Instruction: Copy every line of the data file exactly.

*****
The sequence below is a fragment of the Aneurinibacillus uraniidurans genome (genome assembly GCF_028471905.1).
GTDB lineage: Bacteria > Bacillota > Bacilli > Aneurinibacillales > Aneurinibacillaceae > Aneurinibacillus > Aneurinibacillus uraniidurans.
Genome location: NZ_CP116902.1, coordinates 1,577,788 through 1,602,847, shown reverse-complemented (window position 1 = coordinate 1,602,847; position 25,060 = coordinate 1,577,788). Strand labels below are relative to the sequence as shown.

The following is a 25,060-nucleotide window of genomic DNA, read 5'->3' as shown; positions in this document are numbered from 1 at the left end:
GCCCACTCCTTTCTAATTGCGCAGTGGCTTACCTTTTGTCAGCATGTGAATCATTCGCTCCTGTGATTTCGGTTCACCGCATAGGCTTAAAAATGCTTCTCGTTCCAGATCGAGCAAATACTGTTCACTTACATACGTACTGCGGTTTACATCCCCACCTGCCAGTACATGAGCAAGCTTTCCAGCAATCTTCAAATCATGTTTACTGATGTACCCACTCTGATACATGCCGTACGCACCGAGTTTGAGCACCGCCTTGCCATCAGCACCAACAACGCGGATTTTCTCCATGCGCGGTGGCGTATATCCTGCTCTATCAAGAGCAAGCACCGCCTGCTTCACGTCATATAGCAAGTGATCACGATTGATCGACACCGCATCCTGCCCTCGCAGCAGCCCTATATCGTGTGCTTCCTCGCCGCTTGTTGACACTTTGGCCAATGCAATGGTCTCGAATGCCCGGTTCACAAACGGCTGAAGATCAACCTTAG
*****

The sequence below is a fragment of the Aneurinibacillus uraniidurans genome (genome assembly GCF_028471905.1).
GTDB lineage: Bacteria > Bacillota > Bacilli > Aneurinibacillales > Aneurinibacillaceae > Aneurinibacillus > Aneurinibacillus uraniidurans.
Genome location: NZ_CP116902.1, coordinates 1,577,788 through 1,602,847, shown reverse-complemented (window position 1 = coordinate 1,602,847; position 25,060 = coordinate 1,577,788). Strand labels below are relative to the sequence as shown.

The following is a 25,060-nucleotide window of genomic DNA, read 5'->3' as shown; positions in this document are numbered from 1 at the left end:
GCCCACTCCTTTCTAATTGCGCAGTGGCTTACCTTTTGTCAGCATGTGAATCATTCGCTCCTGTGATTTCGGTTCACCGCATAGGCTTAAAAATGCTTCTCGTTCCAGATCGAGCAAATACTGTTCACTTACATACGTACTGCGGTTTACATCCCCACCTGCCAGTACATGAGCAAGCTTTCCAGCAATCTTCAAATCATGTTTACTGATGTACCCACTCTGATACATGCCGTACGCACCGAGTTTGAGCACCGCCTTGCCATCAGCACCAACAACGCGGATTTTCTCCATGCGCGGTGGCGTATATCCTGCTCTATCAAGAGCAAGCACCGCCTGCTTCACGTCATATAGCAAGTGATCACGATTGATCGACACCGCATCCTGCCCTCGCAGCAGCCCTATATCGTGTGCTTCCTCGCCGCTTGTTGACACTTTGGCCAATGCAATGGTCTCGAATGCCCGGTTCACAAACGGCTGAAGATCAACCTTAG